In the latest issue:

Boris Johnson’s First Year

Ferdinand Mount

Short Cuts: In the Bunker

Thomas Jones

Theban Power

James Romm

What can the WHO do?

James Meek

At the Type Archive

Alice Spawls

Where the Poor Lived

Alison Light

At the Movies: ‘Da 5 Bloods’

Michael Wood

Cultural Pillaging

Neal Ascherson

Jenny Offill

Adam Mars-Jones

Shakespeare v. the English

Michael Dobson

Poem: ‘Now Is the Cool of the Day’

Maureen N. McLane


David Trotter

Consider the Hare

Katherine Rundell

How Should I Refer to You?

Amia Srinivasan

Poem: ‘Field Crickets (Gryllus campestris)’

Fiona Benson

Diary: In Mali

Rahmane Idrissa

A Funny SmellGareth Reeves

‘It couldn’t have,’ said the rat man,
‘Warfarin makes them head for the open, gasping.’
It had slunk under the floor to decompose.
Father: ‘It’s Brooke again, he’s smelling’
– Brooke being the critic who had slammed him –
and we’d chorus it round the house, holding our noses.

Not the stuff of poetry, rotting rats.
Yeats turned father down for the Oxford Modern Verse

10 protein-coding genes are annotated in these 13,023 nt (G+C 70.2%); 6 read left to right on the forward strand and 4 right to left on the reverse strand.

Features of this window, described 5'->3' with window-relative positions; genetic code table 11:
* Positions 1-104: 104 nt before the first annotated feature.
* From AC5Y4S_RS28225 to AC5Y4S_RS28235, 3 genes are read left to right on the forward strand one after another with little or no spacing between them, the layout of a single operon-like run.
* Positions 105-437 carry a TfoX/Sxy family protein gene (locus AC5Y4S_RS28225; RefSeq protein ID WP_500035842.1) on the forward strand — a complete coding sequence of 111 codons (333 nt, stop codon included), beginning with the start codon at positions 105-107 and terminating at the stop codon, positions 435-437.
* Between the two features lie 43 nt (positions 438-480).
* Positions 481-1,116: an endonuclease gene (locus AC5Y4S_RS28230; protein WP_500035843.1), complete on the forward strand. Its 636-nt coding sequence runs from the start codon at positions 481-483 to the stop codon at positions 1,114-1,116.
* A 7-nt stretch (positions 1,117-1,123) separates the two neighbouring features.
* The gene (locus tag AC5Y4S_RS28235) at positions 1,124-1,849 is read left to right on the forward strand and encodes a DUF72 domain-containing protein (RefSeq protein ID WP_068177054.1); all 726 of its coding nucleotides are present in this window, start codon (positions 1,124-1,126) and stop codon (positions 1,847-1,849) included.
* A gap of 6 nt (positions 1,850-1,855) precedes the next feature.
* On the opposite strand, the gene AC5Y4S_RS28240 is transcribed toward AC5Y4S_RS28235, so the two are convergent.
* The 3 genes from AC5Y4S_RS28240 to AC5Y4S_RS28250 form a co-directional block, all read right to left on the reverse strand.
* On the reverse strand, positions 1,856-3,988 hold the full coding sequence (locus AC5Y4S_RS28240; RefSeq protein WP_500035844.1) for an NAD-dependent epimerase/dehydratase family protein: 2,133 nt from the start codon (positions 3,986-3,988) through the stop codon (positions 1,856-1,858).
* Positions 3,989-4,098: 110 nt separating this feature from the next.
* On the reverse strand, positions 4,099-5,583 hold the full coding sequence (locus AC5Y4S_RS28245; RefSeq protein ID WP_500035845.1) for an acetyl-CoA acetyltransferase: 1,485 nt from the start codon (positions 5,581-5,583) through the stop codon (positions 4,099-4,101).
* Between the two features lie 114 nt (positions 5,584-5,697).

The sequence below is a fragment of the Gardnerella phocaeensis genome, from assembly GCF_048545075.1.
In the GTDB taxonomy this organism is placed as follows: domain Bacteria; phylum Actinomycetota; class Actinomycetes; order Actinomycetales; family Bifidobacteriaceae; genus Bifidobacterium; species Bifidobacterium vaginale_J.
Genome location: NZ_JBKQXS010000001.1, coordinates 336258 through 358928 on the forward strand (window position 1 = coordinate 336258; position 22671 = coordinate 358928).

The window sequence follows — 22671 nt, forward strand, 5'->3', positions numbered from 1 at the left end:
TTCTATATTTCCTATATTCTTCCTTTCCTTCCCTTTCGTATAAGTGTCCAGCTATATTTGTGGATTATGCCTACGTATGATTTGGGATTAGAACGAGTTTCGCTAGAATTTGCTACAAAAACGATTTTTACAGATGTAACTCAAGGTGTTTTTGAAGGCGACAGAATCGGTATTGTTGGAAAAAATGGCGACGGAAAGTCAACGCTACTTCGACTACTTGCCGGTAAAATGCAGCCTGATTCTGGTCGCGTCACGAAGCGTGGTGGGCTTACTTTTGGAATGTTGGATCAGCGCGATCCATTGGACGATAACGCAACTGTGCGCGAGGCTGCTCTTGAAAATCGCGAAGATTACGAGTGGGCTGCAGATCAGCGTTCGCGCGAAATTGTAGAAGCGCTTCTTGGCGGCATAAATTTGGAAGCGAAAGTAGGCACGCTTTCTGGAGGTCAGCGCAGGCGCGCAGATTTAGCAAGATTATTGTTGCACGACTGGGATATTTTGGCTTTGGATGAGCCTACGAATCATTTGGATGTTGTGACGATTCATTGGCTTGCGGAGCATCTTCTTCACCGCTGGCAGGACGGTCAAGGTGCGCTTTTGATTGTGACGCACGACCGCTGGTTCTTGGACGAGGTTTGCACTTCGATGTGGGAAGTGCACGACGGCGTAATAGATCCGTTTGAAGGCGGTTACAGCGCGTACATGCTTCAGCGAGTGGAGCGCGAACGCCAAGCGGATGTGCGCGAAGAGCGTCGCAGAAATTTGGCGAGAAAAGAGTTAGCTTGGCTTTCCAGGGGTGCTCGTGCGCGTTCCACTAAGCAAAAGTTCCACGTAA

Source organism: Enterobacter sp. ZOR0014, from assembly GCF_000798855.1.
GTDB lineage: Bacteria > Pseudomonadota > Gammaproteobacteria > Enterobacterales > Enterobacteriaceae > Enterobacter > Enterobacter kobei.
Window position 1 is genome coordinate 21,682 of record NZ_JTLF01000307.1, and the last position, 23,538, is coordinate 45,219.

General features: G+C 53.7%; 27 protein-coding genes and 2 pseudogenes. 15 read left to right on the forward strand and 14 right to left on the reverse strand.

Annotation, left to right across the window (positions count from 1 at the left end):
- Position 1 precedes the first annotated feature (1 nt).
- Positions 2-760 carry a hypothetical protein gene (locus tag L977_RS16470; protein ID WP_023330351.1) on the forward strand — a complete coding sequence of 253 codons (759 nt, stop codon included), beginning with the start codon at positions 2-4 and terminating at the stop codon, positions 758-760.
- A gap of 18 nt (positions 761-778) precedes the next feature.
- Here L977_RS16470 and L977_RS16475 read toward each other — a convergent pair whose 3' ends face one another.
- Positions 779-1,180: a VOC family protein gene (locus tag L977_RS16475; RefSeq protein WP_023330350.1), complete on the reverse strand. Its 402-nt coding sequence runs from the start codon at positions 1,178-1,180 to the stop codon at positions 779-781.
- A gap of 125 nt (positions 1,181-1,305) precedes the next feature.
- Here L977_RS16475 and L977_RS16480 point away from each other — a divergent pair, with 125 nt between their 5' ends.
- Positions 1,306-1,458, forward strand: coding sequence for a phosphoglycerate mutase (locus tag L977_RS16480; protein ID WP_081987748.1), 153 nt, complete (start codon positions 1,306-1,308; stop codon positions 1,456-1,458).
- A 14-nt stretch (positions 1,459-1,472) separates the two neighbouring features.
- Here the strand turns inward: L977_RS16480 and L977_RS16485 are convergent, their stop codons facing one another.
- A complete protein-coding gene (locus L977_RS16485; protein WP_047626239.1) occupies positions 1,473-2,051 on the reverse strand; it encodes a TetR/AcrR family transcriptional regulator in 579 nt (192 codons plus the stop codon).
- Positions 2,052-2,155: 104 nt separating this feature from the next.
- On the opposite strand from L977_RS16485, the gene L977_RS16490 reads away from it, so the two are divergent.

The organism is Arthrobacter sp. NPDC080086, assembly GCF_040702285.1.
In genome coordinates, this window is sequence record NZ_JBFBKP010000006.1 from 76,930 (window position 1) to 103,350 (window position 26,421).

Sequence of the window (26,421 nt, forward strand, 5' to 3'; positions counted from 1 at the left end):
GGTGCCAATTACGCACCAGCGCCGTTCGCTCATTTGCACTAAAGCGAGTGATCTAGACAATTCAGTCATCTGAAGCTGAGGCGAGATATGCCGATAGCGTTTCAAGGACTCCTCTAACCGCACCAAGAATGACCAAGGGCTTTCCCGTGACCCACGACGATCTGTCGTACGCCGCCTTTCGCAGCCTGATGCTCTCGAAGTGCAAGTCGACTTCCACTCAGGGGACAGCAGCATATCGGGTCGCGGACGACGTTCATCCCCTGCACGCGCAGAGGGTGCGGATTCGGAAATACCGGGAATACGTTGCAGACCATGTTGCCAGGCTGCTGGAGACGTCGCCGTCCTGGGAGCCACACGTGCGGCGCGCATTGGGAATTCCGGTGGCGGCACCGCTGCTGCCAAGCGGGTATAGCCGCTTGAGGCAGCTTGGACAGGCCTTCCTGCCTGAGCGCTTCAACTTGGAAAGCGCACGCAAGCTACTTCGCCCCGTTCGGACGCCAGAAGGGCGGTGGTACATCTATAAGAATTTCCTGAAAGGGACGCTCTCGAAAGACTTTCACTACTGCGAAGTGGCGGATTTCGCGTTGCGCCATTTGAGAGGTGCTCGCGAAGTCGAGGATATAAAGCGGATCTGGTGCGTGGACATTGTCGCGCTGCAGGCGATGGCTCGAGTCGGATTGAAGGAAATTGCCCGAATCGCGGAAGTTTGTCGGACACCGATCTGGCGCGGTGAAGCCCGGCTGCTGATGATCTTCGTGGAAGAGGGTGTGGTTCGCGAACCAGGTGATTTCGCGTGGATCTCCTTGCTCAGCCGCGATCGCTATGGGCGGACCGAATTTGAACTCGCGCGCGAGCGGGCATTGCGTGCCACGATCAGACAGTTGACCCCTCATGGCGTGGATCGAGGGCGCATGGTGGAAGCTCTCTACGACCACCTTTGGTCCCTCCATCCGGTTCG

with ‘Too reasonable, too truthful. We poets
should be good liars ... gay warty lads’ – perverse:
at about that time he was busy climbing down
to set up in rag and bone. Father harboured that.
His poems continued to ripple in subsong
over the backwater, feathering the inky currents.

As I remember this it all seems a lie.
Did we prise up the boards? Did the smell just fade?
When I was ten, for every poem I wrote
he promised me sixpence. After that I was silent.
Why is it poems kill people off before they are dead?
– every poem an epitaph and so on. Now he’s not here
I’d bring him alive, warts and all. I’ll pay.

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